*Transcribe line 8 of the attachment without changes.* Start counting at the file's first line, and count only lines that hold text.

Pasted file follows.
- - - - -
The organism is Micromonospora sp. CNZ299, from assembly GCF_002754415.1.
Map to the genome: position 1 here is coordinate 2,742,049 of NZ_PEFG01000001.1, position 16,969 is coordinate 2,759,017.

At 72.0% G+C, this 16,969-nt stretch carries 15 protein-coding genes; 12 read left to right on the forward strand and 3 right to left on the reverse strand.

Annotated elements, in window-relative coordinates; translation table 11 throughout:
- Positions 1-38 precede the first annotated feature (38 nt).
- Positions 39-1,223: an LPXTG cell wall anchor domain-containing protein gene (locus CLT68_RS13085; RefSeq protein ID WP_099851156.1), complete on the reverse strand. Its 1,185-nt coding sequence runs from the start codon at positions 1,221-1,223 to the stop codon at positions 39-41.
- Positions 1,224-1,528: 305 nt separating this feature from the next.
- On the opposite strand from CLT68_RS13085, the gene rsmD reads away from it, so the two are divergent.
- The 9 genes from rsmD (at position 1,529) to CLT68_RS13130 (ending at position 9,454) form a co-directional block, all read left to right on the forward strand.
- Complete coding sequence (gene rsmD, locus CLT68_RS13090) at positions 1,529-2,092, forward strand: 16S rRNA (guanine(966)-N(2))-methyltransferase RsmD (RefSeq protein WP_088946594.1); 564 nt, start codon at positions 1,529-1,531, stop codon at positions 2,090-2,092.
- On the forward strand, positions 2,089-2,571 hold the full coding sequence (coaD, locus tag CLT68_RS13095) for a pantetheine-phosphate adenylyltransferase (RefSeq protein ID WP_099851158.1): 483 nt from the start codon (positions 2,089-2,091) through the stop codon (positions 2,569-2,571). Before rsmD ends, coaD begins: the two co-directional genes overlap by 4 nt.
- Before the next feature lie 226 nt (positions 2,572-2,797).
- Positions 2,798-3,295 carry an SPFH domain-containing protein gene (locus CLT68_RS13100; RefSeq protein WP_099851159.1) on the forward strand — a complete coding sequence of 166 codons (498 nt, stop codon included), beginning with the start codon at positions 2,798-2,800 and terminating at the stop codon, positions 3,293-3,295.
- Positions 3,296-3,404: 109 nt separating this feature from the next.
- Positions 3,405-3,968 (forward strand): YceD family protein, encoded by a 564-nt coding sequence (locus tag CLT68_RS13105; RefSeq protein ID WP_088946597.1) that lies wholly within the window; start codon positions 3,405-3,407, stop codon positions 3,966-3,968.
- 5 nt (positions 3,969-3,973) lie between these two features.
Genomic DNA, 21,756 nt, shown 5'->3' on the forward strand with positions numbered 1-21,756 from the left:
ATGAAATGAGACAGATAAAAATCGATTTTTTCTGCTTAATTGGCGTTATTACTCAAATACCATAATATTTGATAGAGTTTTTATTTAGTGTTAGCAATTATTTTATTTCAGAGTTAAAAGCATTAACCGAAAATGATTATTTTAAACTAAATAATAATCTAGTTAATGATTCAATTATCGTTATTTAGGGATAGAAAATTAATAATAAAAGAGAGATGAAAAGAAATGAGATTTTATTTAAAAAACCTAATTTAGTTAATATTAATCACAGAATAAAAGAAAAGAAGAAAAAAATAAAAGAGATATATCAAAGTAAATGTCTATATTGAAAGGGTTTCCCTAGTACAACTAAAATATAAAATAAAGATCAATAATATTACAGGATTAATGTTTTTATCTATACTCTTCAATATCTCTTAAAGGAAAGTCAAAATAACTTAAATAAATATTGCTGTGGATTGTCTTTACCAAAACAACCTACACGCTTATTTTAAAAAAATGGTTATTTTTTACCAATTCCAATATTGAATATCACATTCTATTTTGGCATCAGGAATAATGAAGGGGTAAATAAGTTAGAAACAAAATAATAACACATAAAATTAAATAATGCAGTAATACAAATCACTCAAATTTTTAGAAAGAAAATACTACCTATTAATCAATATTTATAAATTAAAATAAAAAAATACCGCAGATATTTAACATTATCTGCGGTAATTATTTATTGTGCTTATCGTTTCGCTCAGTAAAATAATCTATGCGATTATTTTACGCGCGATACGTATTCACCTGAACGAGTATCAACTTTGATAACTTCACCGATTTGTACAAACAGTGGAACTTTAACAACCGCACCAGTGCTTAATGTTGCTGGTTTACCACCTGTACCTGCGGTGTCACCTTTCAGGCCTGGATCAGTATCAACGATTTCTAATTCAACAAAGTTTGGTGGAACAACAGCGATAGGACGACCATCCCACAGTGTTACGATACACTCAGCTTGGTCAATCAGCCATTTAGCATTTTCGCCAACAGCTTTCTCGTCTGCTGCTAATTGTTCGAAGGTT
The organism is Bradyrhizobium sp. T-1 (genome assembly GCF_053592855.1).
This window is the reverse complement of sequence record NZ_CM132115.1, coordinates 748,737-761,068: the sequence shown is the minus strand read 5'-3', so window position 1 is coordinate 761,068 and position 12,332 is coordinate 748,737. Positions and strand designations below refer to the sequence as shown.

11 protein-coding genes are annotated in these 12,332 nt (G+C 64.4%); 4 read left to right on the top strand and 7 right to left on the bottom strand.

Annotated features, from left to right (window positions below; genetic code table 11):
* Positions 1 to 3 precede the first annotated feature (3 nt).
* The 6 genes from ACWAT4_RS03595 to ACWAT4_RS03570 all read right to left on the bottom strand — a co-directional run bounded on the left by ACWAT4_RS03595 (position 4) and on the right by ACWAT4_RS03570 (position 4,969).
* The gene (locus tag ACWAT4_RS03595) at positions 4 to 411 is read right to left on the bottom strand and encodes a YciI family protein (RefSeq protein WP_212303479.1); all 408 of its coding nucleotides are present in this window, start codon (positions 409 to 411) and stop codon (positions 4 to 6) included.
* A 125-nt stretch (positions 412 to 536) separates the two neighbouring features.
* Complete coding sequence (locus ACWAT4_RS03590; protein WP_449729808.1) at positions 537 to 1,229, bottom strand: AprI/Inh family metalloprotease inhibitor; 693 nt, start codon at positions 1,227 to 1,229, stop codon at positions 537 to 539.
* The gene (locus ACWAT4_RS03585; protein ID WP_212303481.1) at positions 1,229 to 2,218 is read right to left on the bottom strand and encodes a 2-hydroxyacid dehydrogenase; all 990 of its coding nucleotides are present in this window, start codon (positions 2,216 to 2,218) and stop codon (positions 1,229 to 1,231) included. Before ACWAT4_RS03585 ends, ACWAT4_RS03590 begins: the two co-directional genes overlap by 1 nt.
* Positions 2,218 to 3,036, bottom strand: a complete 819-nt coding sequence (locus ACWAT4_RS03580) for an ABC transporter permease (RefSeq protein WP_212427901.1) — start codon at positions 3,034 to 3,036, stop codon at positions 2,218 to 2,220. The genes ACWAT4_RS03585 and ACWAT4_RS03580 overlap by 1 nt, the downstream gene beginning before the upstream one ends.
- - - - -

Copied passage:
- On the opposite strand from CLT68_RS13085, the gene rsmD reads away from it, so the two are divergent.